Most of us have loved someone who has died. What you would give for even one more day with your loved one? What would you do if someone stole those last days from you?
The Department of Justice has recently released documents alleging that 15 Novus Hospice employees and one contractor knowingly participated in a scheme to defraud the government of Fraud 60M dollars. Two nurses, thus far, have signed statements agreeing that they deliberately over medicated patients at the request of Bradley Harris, the founder of Novus Hospice in Frisco, TX. A third employee, Melanie Murphey, the director of operations also signed a document admitting that she participated in a number of fraudulent activities and new about the expedited patient deaths.
For reference, the original documents are linked below:
The text messages that are included in the indictment and factual resumes tell this story with greater clarity than the necessary ‘legalese’. Here’s a few examples:
Brad Harris texted a nurse, Taryn Stuart to take over the care of a Continuous Care patient because the current nurses weren’t ‘doing there job’. He followed that with: I told that chick if she would just give her one mg of Ativan and turn her, she would die.
Taryn Stuart to another nurse, Jessica Love, referring to Brad Harris: Doesn’t think the Nigerian nurses are medicating properly. Wants me to go cause he knows I do it right.
Harris again: ‘(expletive) woman is still alive…..I need some boots on the ground.
After death, Taryn Stuart to Brad Harris: Just FYI, I’m going to quit being so good at cc so you won’t want to send me. LOL
Brad Harris: Haha. Nice work.
Jessica Love advised Taryn Stuart on the Jessica Continuous Care orders. It involved high doses of Ativan and Morphine. Additionally, the protocol involved removing oxygen or, if the family was present, turning it down to zero. According to Love, it worked like ‘a little charm’. Stuart agreed texting, ‘I know. That’s what I always do.’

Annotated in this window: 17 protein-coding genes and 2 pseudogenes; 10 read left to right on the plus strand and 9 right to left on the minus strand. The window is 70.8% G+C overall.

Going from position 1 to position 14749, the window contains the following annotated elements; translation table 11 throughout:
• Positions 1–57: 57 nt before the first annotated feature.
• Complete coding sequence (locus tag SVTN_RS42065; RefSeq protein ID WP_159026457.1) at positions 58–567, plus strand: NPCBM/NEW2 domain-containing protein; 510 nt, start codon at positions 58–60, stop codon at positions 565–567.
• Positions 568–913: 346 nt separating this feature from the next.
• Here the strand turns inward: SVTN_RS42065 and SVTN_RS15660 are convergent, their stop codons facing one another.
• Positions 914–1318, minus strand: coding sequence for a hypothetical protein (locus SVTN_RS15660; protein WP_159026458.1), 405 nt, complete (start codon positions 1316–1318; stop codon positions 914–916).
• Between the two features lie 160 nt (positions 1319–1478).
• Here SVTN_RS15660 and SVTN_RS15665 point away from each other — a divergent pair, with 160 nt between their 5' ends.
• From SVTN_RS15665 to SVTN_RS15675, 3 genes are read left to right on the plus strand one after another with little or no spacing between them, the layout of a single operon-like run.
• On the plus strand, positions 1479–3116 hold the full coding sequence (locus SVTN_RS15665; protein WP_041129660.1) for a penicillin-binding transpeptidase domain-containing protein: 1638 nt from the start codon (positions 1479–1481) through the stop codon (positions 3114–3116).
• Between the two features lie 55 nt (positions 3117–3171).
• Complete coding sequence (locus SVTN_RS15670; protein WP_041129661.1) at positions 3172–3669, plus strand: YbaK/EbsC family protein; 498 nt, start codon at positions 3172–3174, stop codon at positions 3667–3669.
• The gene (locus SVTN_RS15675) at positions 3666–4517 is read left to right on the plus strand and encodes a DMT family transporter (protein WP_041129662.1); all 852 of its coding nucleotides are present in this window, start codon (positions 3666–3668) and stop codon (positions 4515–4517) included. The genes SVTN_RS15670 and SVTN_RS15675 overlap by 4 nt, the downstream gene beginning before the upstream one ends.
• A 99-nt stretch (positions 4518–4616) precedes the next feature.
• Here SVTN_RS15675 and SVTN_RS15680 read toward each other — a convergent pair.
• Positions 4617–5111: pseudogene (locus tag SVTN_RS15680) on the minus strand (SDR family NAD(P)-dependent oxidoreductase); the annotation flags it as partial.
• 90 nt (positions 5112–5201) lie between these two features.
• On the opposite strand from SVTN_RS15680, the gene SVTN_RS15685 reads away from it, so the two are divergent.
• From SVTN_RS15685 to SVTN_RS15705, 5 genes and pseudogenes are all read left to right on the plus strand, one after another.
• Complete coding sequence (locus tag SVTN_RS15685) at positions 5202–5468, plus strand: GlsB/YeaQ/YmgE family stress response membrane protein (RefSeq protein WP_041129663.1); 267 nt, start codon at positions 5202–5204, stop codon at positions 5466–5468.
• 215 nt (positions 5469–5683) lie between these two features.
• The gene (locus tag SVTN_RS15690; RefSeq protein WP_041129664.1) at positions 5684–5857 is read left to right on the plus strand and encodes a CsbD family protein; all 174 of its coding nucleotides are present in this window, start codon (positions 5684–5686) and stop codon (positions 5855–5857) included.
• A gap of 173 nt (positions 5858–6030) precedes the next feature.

The document does not state how the texts came to be in the possession of the investigators or how their authenticity was verified but they made their way into the two legal documents signed by nurses agreeing they were accurate.
There is more; so much more. Fraudulent orders and prescriptions for schedule II narcotics and signed certifications and Face-to Face documents that never happened are referenced. Blank DNR forms were notarized by office employees, including Amy Harris, wife of Brad Harris. Brad Harris instructed MDs on what their passwords should be for electronic signatures so he could write orders.
Jessica Love is special and deserves a special mention. By order of the state board, she should not have been employed by Novus. Her license was restricted and those restrictions included that she would not work in home health or hospice. The reason she was brought up before the board was because she signed a patient’s name to a document after the patient had died. The documents leading up to the revocation of her license are linked below.